If there’s any place to dip your toe into the solar-powered pool of sustainable resorts, it’s Costa Rica. The world’s happiest and greenest nation is often hailed as the birthplace of ecotourism – a trend sparked when the country’s first ecolodge, Lapa Rios, opened in 1993.
Over the past 25 years, Costa Rica has amassed a series of sustainable wins, including producing over 99 percent of its electricity from renewable resources. Most recently, President Carlos Alvarado Quesada pledged to make it the world’s first zero-carbon country by 2021.
A similar trajectory is reflected in low-impact, high-design hotel developments. Now more than ever, local architects are breaking from the traditional palapa-style cabins of yesteryear and giving jungle living a contemporary twist.
Head to remote regions and you’ll find sleek abodes built without cutting down a single tree and infinity pools cleaned via ionization instead of chlorine. Herewith, AD takes a look at the country’s high-end hotels that look great without damaging the planet.
Since opening in 2017, fitness-focused hotel Nalu Nosara has become one of the most talked-about hospitality projects on the Nicoya Peninsula – even earning a nod at Costa Rica’s 2018 International Architecture Biennial. San José–based firm Studio Saxe brought its signature sustainable touch to the design of the two- and three-bedroom villas.
Each recycled teak-wood pavilion is positioned to respond to wind and solar patterns. “By separating the roofline from the walls, we managed to create a chimney effect that extracts hot air and keeps the ambient cool throughout the day,” says architect Benjamin Garcia Saxe. No mature trees were removed, resulting in a lush environment best appreciated in the jungle-framed yoga studio.
Kurà Design Villas.
Kurà Design Villas could very well be one of Costa Rica’s only eco-resorts to offer condoms as an in-room amenity (alongside biodegradable soap). Devised to appeal to couples, the eight-suite property feels like a sexy hideaway perched on a cliff above Uvita’s Whale’s Tail sandbar.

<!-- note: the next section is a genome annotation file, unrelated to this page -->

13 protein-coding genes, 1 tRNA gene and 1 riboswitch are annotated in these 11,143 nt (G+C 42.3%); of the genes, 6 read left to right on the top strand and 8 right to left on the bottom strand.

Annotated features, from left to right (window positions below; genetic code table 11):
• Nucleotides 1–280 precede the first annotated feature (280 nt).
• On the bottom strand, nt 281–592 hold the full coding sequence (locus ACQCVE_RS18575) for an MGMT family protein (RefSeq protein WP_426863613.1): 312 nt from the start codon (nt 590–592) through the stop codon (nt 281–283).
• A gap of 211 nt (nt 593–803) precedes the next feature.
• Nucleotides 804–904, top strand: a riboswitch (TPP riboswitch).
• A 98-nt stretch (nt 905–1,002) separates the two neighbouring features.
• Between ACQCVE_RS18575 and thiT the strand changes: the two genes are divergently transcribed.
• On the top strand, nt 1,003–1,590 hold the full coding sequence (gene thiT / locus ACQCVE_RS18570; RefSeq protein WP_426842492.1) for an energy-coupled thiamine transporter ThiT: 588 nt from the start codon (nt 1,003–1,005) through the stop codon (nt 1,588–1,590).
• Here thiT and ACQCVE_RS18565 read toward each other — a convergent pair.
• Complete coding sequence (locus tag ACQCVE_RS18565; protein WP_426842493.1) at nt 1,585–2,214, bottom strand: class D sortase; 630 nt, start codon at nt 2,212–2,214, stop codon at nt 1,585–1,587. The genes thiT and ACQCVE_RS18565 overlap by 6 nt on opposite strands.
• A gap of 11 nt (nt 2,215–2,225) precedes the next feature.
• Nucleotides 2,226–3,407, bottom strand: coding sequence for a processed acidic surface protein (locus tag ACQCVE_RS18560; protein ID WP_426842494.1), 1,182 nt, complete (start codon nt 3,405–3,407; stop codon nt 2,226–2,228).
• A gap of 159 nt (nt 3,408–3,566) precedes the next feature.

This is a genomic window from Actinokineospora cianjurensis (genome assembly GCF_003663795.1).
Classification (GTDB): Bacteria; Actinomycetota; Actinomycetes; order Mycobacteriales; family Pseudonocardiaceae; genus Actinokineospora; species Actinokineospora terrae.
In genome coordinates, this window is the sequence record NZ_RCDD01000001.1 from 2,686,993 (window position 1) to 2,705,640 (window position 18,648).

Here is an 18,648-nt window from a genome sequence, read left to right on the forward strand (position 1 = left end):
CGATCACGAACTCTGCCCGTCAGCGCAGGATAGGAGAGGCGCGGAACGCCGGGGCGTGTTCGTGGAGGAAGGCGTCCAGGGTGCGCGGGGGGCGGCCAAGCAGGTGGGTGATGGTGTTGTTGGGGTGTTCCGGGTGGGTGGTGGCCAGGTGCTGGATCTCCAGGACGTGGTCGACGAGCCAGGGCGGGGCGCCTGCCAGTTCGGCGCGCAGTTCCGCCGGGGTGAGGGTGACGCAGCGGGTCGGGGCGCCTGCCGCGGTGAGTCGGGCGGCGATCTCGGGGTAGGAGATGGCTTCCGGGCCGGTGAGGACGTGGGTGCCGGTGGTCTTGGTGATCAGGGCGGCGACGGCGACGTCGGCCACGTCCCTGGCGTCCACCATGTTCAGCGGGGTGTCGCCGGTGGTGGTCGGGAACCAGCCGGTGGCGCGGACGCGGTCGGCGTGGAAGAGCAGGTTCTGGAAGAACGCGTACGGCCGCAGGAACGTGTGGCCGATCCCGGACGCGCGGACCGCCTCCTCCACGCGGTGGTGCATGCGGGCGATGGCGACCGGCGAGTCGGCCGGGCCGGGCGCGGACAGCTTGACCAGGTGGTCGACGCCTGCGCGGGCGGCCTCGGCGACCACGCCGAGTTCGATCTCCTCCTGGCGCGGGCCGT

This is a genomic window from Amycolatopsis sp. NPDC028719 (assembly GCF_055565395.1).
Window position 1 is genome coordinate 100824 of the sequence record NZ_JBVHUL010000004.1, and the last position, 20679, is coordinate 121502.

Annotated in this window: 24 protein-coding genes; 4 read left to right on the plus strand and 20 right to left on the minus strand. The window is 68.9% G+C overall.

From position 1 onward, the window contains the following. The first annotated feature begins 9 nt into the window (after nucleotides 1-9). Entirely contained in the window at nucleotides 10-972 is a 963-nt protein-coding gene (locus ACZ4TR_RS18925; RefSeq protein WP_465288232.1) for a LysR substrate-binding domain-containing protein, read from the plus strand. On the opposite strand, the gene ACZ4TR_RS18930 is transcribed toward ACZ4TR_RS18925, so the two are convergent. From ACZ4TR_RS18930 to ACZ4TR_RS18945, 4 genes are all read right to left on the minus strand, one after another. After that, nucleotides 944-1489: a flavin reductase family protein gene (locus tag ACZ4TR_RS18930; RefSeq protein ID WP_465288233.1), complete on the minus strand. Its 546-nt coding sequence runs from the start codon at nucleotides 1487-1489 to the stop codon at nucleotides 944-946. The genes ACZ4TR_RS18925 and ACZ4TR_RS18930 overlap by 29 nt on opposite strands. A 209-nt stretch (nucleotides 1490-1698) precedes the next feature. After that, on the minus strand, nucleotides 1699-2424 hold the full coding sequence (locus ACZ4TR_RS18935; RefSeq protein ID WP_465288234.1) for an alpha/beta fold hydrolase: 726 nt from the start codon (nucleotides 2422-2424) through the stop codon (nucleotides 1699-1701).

Kurà Design Villas.
This is exactly the mood Costa Rican architect Martin Wells and biologist Alejandra Umaña wanted to convey through their tropical minimalist locale made of steel, glass, concrete, bamboo, and wood. Along with luxury frills (including a 62-foot-long saltwater infinity pool with underwater speakers), Kura’s sustainability program includes solar energy, LED lighting, and an entirely local staff.
When San José–based architecture firm Project CR+d set out to build 20 bungalows at an existing thermal water resort in Costa Rica’s Guanacaste province, it planned around the trees and prehistoric rocks. The result is Rio Perdido’s eco-luxe cabinas, constructed without altering the natural landscape.
“The three rows of bungalows each follow the lines of existing topography,” says CR+d’s founding architect David Darlington. “No trees were removed for the bungalows. Each unit sits in a different ‘space’ and offers a unique guest experience wherever you stay: sounds of the river below, wildlife, or a view from up in the trees.” These elements also set the tone of the earthy color palette with bright accent hues, as well as the forest-enclosed private balconies.
Scandinavian minimalism, Greek architecture, and nature were the main inspirations behind this year’s newly opened Mint Santa Teresa. Swedish founders worked with award-winning Studio Saxe to capture the social essence of Santa Teresa, a surfer’s paradise on the Nicoya Peninsula. Four pavilion-style rooms feature rooftop terraces and folding glass doors for indoor-outdoor living.
Materials of local origin were used throughout the project, including sustainably sourced wood and caña brava grass, which was woven into furnishings and fishbone-pattern ceilings by local Sarchí craftspeople. All of this, along with an infinity pool overlooking the Pacific Ocean, beckons guests to slow down, get outside, and dive into the pure life of Costa Rica.